However, I think 10 cents for a paper bag is outrageous. They never charged for paper of plastic before and if they are going to charge it should be only what it costs them. Retailers will make money on this and, as always, it will hurt the poor more than anyone else.

    1. Tia Will

      DavisBurns

      I completely agree. The use of a reusable shopping bags was also the case when I was in Turkey, France and Spain.
      This is an illustration of how we could certainly adopt more ecologically friendly and less expensive habits from other societies without compromising any of our own values, unless of course we value “we have always done it this way” and “convenience” above all else.

  6. DavisBurns

    I remember that putting purchases in bags at the point of purchase was something merchants pushed to avoid ‘shrinkage’. If someone tried to leave a store with a purchase held in their hands they’d be stopped because it was assumed they were shoplifting. MERCHANTS wanted purchases in bags with their names on them for two purposes. One was a signal that the item had been paid for and the other was advertising. “I shop at Big Profit! You shop there too! See what a nice bag Big Profit gives me! I’ll shop there again!” It was paid for by advertising budget. We were TRAINED to expect to use a bag provided by the merchant. If you brought a backpack or a generic shopping bag, you singled yourself out as suspicious.

    Once we were trained NOT to bring our own bag, the merchant provided bags became cheaper but they still advertised the shop they came from. They still do. Now the merchants get to charge us for the bags which, I am confident, will still be advertising their brand. We should not have to pay for paper bags.

    1. Michelle Millet

      My bet is that merchants are not thrilled about the idea of having to charge for paper either. But it will create an incentive for people to bring their own, use fewer, or just pass on the bag altogether when able.

    2. Tia Will

      DavisBurns

      “We should not have to pay for paper bags”

      I think this is a very curious comment. I was trying to think of other items that we use but that “we should not have to pay for”. I am at a loss about why we should not pay for what we use. Do you feel this way only about bags that have the company name on them ? Would you feel the same way about bags that were blank as they were when I was much younger ? Do you have other items that we use that you believe we should not have to pay for ?

      1. South of Davis

        Tia wrote:

        > I think this is a very curious comment. I was trying to think of
        > other items that we use but that “we should not have to pay for”.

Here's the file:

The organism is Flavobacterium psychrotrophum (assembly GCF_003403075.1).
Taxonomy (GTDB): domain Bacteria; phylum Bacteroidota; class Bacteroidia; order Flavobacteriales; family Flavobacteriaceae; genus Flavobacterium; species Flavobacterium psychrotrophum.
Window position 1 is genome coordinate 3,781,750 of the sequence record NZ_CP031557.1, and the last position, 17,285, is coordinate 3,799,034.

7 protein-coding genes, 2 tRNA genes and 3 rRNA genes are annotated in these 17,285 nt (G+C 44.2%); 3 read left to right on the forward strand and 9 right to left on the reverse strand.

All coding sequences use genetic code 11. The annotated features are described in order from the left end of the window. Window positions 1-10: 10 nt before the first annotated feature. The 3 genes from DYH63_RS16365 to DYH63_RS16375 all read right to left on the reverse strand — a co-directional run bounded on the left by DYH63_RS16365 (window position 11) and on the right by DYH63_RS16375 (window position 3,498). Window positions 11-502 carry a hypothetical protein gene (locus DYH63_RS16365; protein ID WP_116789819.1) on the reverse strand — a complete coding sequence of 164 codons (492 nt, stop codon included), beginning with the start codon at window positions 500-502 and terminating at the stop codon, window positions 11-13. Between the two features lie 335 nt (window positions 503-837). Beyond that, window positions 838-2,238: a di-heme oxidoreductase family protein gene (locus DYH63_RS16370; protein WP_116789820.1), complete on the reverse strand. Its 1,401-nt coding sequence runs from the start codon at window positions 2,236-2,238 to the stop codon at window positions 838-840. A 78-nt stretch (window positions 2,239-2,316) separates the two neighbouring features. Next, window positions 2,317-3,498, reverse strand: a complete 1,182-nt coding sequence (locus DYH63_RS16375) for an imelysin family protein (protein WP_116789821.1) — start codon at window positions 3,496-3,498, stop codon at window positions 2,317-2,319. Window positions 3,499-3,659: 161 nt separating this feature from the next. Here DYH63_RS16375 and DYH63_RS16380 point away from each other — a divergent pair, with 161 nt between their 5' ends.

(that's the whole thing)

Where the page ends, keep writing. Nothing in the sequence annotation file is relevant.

> I am at a loss about why we should not pay for what we use.

        It looks like we all better get ready for $0.10 napkins and $0.10 plastic forks…

  7. Tia Will

    “But it will create an incentive for people to bring their own, use fewer, or just pass on the bag altogether when able.”

    And this is what I see as the real benefit of this measure. It preserves peoples choices while providing a small incentive to lessen waste. If I don’t mind paying the dime for a bag, I can certainly do so. If the dime is of more importance to me, I can provide my own bag. If I were still as poor as I was at my nadir, there are a number of promotional bags that many businesses have given away or I might improvise a “shopping bag” from canvas or netting both of which I have seen used in Europe.
    If I have been paying attention as this issue was debated, I might have stored some paper bags in my trunk to use repetitively. If one is cautious not to tear them up, the paper bags will last through a number of uses depending what you are carrying in them. I have some stashed now for those occasions when I forget my cloth bags. This really is not that onerous a change to make if one is willing to make small changes to lessen our overall impact on the environment.

    1. Dorte Jensen

      Hi Tia,

      You write about the plastic bag ban in terms of incentives and choices, so here are my thoughts:

      I learned in psychology class that humans respond to rewards and punishments but learn better with the former than with the latter. With this in mind, consider what will happen to me at a Davis grocery store after July 1:

      I will want my purchases put into a plastic bag (since I reuse them, as explained before). These bags have been banned (punishment), but a paper bag is available for 10 cents (punishment), or I can use my own bag (neither reward nor punishment).

      Contrast this with what could have happened after July 1: